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MLS Playoffs: Red Bulls, United Combine for Strange First Leg

WASHINGTON, DC - NOVEMBER 03:  Thierry Henry #14 of New York Red Bulls walks off the field after the first half against D.C. United during their Eastern Conference Semifinal match at RFK Stadium on November 3, 2012 in Washington, DC.  (Photo by Patrick McDermott/Getty Images)
Patrick McDermott/Getty Images
Paul MillerContributor IIINovember 4, 2012

Maybe we should have known this one would be dramatic. But who could have known it would be this odd?

Saturday's first leg of the Eastern Conference playoff series between heated MLS rivals New York and D.C. saw both teams score once—on their own goal. 

The Red Bulls struck first. Roy Miller, brought on at halftime, drove a Chris Pontius cross into the top corner of his own net in the 61st minute. In Miller's defense, he had to make a play on the ball as United's Nick DeLeon was coming after the same cross.

It only took four minutes for D.C. to return the favor. With this one, I am struggling to find a comparable defense for the lapse.

Thierry Henry played a corner kick too far beyond the back post, and Heath Pearce tried to head the ball back into that zone of danger just in front of the goal and keeper. It was not an easy task, and Pearce missed. The header was in along the goal line, floating instead toward the grasp of United's Bill Hamid.

Hamid jumped and caught the ball. He had trouble holding it, because for some odd reason he did not go up with both hands. He then fell in the goal. There was some traffic in the goal mouth, as one might expect during a corner, but he seemingly was not pushed into the goal. It looked more like he just fell backwards.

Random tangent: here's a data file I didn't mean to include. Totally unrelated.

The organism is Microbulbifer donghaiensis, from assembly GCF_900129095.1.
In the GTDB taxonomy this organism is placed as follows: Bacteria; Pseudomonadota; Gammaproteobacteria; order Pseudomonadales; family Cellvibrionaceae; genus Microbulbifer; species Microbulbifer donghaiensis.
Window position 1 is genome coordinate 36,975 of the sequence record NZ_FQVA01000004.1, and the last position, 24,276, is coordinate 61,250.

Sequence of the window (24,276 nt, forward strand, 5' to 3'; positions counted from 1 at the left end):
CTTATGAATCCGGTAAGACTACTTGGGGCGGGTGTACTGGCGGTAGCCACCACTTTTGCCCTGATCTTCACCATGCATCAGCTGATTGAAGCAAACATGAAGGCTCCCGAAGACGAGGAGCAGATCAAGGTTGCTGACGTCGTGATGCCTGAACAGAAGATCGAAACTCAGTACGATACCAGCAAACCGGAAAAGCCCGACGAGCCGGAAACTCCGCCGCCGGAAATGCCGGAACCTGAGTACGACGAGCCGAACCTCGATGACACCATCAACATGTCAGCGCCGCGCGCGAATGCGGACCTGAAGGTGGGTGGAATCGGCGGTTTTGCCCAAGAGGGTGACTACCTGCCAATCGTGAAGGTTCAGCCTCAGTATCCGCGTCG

Then things got weird. 

Andy Najar, who has performed wonderfully for United since moving into the defensive four, was en route to another stellar game Saturday. One play in particular could even have won the label "heady."

In the 71st minute, the Red Bulls regained possession and seemed to have numbers for a dangerous counter. Najar tracked behind New York's Joel Lindpere. Their legs seemed to tangle before Najar reached out to grab at Lindpere's back. Lindpere went down. 

It seemed more tactical than malicious on Najar's part. But tactical fouls can be carded, and this one was. 

Najar had picked up the ball after the whistle. When the yellow appeared, he did what any player would have done—he threw the ball at the referee.

No, he did not just throw the ball at the referee. A back-pedaling Najar led the walking referee perfectly and hit him in stride from about 15 yards away. 

Needless to say, the yellow quickly turned red.

Ben Olsen's squad survived for 20 minutes a player down, so maybe United will find inspiration from just having the opportunity to head into the second leg on Tuesday still even. However, Olsen will have a few long days and maybe sleepless nights knowing United let opportunities pass in this game.

The biggest and most noteworthy was the penalty called for Connor Lade's handball a half hour into the contest. Unfortunately for United, Luis Robles (and everyone else in RFK Stadium) could see Pontius was taking the penalty kick to his left).

A gum-chewing Robles easily stopped the shot.

The comedy of errors overshadowed some pretty good soccer, which is a shame. Robles in particular turned in a very strong performance. Pontius, other than the PK, was sharp and creative for D.C. The miscues will get more attention, though (and I have probably contributed my share to that damage with this article).

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